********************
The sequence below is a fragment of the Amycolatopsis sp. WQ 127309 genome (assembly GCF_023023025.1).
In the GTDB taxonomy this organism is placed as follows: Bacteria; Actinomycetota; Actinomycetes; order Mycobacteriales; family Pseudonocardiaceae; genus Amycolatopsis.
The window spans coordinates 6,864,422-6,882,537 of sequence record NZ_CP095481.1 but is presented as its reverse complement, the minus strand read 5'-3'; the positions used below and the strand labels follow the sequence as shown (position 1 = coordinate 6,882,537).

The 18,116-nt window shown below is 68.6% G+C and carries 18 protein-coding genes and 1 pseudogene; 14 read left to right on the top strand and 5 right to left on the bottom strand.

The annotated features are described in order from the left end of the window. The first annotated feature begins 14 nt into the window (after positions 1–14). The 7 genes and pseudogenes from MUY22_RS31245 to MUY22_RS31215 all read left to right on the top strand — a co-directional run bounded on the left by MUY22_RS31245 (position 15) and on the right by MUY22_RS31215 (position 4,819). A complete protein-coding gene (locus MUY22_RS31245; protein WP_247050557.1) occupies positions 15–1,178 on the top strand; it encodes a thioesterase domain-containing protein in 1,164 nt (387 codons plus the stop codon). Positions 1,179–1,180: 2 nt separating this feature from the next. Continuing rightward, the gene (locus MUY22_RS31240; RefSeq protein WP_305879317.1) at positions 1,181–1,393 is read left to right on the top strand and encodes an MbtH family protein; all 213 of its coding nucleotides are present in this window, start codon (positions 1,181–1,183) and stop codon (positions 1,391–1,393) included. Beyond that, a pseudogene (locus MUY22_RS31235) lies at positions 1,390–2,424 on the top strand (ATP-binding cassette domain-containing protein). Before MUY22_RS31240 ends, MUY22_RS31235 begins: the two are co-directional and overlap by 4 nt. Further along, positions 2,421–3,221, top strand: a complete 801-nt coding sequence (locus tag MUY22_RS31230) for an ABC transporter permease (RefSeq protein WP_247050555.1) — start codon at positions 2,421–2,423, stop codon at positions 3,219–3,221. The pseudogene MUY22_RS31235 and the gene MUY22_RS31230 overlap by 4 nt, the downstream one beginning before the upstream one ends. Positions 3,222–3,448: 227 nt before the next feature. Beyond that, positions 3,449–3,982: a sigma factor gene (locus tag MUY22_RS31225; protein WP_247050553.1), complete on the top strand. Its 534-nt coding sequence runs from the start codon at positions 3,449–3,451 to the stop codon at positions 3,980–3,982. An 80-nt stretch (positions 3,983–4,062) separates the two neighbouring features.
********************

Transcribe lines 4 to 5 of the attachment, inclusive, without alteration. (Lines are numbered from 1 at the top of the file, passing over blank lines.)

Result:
The 18,116-nt window shown below is 68.6% G+C and carries 18 protein-coding genes and 1 pseudogene; 14 read left to right on the top strand and 5 right to left on the bottom strand.

The annotated features are described in order from the left end of the window. The first annotated feature begins 14 nt into the window (after positions 1–14). The 7 genes and pseudogenes from MUY22_RS31245 to MUY22_RS31215 all read left to right on the top strand — a co-directional run bounded on the left by MUY22_RS31245 (position 15) and on the right by MUY22_RS31215 (position 4,819). A complete protein-coding gene (locus MUY22_RS31245; protein WP_247050557.1) occupies positions 15–1,178 on the top strand; it encodes a thioesterase domain-containing protein in 1,164 nt (387 codons plus the stop codon). Positions 1,179–1,180: 2 nt separating this feature from the next. Continuing rightward, the gene (locus MUY22_RS31240; RefSeq protein WP_305879317.1) at positions 1,181–1,393 is read left to right on the top strand and encodes an MbtH family protein; all 213 of its coding nucleotides are present in this window, start codon (positions 1,181–1,183) and stop codon (positions 1,391–1,393) included. Beyond that, a pseudogene (locus MUY22_RS31235) lies at positions 1,390–2,424 on the top strand (ATP-binding cassette domain-containing protein). Before MUY22_RS31240 ends, MUY22_RS31235 begins: the two are co-directional and overlap by 4 nt. Further along, positions 2,421–3,221, top strand: a complete 801-nt coding sequence (locus tag MUY22_RS31230) for an ABC transporter permease (RefSeq protein WP_247050555.1) — start codon at positions 2,421–2,423, stop codon at positions 3,219–3,221. The pseudogene MUY22_RS31235 and the gene MUY22_RS31230 overlap by 4 nt, the downstream one beginning before the upstream one ends. Positions 3,222–3,448: 227 nt before the next feature. Beyond that, positions 3,449–3,982: a sigma factor gene (locus tag MUY22_RS31225; protein WP_247050553.1), complete on the top strand. Its 534-nt coding sequence runs from the start codon at positions 3,449–3,451 to the stop codon at positions 3,980–3,982. An 80-nt stretch (positions 3,983–4,062) separates the two neighbouring features.